Grade: Free spectrum key to HD future


LONDON -- ITV executive chairman Michael Grade on Wednesday warned that consumers who have invested "millions of pounds" in high-definition TV sets will be "bitterly disappointed" unless the government released free high-definition TV spectrum allowing the public service networks here to launch free-to-air HD channels.

To date, HD services are only available on pay television platforms such as BSkyB, which has taken a lead in the HD space and found HD to be a significant driver of consumer demand.

Speaking at a Royal Television Society seminar on the HDTV issue Wednesday morning, Grade said HDTV will become a "digital divide" created by "unequal access to the benefits of new technology," unless Culture Secretary Tessa Jowell and other government ministers take immediate action to release digital terrestrial spectrum to the BBC, ITV, Channel 4 and Five.

Grade said that government plans to auction off spectrum to the highest bidder will put the price out of reach for commercial broadcasters.

"There is no obvious significant incremental revenue opportunity from simulcasting ITV1 in HD and no evidence from the U.S. or Canada that advertisers are prepared to pay more for HD," he told the RTS seminar.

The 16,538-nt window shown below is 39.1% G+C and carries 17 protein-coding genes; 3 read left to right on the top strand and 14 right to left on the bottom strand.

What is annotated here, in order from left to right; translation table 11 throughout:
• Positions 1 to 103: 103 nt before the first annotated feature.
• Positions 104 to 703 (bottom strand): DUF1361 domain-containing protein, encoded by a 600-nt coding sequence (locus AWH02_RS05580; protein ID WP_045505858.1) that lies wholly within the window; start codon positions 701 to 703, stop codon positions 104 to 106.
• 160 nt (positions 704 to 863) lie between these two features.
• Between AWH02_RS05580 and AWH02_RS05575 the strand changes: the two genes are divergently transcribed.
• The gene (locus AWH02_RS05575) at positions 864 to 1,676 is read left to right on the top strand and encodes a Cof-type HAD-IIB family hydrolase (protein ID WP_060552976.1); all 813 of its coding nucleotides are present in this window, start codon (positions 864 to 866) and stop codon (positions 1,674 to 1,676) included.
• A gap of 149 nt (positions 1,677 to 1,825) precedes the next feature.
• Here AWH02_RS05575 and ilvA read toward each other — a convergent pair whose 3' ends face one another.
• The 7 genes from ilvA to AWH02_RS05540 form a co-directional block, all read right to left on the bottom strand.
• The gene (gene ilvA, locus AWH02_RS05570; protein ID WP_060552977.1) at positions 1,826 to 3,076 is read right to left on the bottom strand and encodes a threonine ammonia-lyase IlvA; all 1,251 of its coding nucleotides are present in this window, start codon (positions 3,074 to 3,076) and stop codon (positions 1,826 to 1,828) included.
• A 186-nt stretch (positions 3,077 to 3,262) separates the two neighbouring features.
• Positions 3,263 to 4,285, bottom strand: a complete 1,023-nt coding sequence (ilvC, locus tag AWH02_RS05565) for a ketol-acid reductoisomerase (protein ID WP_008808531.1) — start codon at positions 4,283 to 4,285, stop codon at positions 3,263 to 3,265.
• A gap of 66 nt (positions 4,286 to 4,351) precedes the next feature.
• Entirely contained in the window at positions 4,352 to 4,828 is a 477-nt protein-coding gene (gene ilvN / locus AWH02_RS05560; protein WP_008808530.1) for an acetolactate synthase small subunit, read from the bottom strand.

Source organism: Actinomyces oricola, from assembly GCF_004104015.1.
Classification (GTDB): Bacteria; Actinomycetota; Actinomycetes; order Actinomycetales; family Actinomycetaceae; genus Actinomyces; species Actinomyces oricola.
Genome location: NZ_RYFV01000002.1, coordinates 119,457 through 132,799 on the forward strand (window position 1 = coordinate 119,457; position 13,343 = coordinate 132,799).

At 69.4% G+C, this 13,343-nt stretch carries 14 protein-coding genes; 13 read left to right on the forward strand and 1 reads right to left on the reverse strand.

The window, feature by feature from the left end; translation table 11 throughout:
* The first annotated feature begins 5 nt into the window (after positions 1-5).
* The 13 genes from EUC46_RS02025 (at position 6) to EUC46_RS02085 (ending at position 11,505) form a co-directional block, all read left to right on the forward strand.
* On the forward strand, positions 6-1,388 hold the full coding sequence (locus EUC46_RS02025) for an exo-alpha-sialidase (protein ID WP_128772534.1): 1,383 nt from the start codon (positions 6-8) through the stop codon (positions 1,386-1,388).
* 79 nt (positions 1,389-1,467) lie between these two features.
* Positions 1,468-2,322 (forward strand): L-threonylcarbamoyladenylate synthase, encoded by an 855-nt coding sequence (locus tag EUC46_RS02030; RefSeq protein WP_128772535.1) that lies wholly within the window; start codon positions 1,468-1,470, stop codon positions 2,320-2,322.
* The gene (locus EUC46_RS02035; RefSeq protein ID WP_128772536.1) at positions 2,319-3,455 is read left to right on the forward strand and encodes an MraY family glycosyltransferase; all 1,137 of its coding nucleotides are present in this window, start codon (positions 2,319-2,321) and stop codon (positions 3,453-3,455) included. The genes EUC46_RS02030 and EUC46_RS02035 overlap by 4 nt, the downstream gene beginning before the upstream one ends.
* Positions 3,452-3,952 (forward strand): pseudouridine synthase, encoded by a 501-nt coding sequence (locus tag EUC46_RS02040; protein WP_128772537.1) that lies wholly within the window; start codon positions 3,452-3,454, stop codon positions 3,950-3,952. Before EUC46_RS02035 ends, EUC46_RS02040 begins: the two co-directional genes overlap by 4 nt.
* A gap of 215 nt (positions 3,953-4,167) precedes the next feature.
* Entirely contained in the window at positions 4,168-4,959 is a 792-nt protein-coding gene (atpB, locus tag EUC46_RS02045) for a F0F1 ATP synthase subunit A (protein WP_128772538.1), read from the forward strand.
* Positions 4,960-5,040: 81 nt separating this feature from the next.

"Moreover, we would be competing in an auction with, amongst others, pay TV and mobile providers who could pass any spectrum bid directly on to customers. And remember, the cost of spectrum is in addition to the costs of simply transmitting an HD channel, which are likely to be in the tens of millions. Make no mistake, the world is moving to high-definition technology, not simply for television but for many devices which use TV screens."

Grade warned that the U.K. as a whole will lose its cutting edge role in television if HD spectrum is not "gifted" to the major broadcasters in the same way that digital terrestrial frequencies were in the late '90s.

"It seems very clear to me that, if we are to maintain our leading position in television worldwide, our industry urgently needs a clear domestic imperative to justify a significant investment in HD production across most genres of programming," he said. "I don't think I am overstating it to suggest that the alternative is sub-optimal investment in HD production and a significantly weakened place for the U.K. in the global market."

Last year, nearly 2.4 million HDTVs were sold in the U.K., a five-fold increase on 2005. Independent market research from GFK predicts that, by the end of 2010, 80% of households will have a high-definition television set.